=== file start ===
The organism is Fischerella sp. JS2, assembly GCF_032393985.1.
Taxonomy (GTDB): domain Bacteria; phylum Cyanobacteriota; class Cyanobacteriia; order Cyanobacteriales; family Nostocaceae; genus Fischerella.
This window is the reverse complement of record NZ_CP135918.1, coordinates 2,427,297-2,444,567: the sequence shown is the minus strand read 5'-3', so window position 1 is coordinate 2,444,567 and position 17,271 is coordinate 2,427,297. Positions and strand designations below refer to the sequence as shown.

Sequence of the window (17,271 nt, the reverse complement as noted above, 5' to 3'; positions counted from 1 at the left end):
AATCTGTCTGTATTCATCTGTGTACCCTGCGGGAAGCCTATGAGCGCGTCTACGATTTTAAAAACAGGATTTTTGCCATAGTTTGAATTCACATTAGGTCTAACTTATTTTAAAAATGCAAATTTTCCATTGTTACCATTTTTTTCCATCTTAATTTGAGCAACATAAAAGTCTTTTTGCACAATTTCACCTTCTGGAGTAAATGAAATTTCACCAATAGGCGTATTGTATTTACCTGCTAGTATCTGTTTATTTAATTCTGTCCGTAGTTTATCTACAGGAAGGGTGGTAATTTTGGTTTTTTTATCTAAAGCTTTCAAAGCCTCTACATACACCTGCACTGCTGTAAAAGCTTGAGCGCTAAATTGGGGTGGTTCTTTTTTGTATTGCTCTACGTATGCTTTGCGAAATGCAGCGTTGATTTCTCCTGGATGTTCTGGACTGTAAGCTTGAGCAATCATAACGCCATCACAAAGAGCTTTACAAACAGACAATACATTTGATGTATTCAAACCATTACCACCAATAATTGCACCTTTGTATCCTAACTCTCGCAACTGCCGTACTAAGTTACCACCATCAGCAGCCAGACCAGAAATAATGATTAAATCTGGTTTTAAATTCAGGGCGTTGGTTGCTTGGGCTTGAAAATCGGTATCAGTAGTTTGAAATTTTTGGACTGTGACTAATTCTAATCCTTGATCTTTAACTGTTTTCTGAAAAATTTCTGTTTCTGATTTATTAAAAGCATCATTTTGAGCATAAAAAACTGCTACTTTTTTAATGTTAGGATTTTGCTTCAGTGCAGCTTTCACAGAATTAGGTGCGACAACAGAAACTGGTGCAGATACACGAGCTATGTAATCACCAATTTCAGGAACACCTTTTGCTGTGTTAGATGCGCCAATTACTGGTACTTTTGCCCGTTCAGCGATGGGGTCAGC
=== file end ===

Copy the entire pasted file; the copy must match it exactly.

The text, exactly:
The organism is Fischerella sp. JS2, assembly GCF_032393985.1.
Taxonomy (GTDB): domain Bacteria; phylum Cyanobacteriota; class Cyanobacteriia; order Cyanobacteriales; family Nostocaceae; genus Fischerella.
This window is the reverse complement of record NZ_CP135918.1, coordinates 2,427,297-2,444,567: the sequence shown is the minus strand read 5'-3', so window position 1 is coordinate 2,444,567 and position 17,271 is coordinate 2,427,297. Positions and strand designations below refer to the sequence as shown.

Sequence of the window (17,271 nt, the reverse complement as noted above, 5' to 3'; positions counted from 1 at the left end):
AATCTGTCTGTATTCATCTGTGTACCCTGCGGGAAGCCTATGAGCGCGTCTACGATTTTAAAAACAGGATTTTTGCCATAGTTTGAATTCACATTAGGTCTAACTTATTTTAAAAATGCAAATTTTCCATTGTTACCATTTTTTTCCATCTTAATTTGAGCAACATAAAAGTCTTTTTGCACAATTTCACCTTCTGGAGTAAATGAAATTTCACCAATAGGCGTATTGTATTTACCTGCTAGTATCTGTTTATTTAATTCTGTCCGTAGTTTATCTACAGGAAGGGTGGTAATTTTGGTTTTTTTATCTAAAGCTTTCAAAGCCTCTACATACACCTGCACTGCTGTAAAAGCTTGAGCGCTAAATTGGGGTGGTTCTTTTTTGTATTGCTCTACGTATGCTTTGCGAAATGCAGCGTTGATTTCTCCTGGATGTTCTGGACTGTAAGCTTGAGCAATCATAACGCCATCACAAAGAGCTTTACAAACAGACAATACATTTGATGTATTCAAACCATTACCACCAATAATTGCACCTTTGTATCCTAACTCTCGCAACTGCCGTACTAAGTTACCACCATCAGCAGCCAGACCAGAAATAATGATTAAATCTGGTTTTAAATTCAGGGCGTTGGTTGCTTGGGCTTGAAAATCGGTATCAGTAGTTTGAAATTTTTGGACTGTGACTAATTCTAATCCTTGATCTTTAACTGTTTTCTGAAAAATTTCTGTTTCTGATTTATTAAAAGCATCATTTTGAGCATAAAAAACTGCTACTTTTTTAATGTTAGGATTTTGCTTCAGTGCAGCTTTCACAGAATTAGGTGCGACAACAGAAACTGGTGCAGATACACGAGCTATGTAATCACCAATTTCAGGAACACCTTTTGCTGTGTTAGATGCGCCAATTACTGGTACTTTTGCCCGTTCAGCGATGGGGTCAGC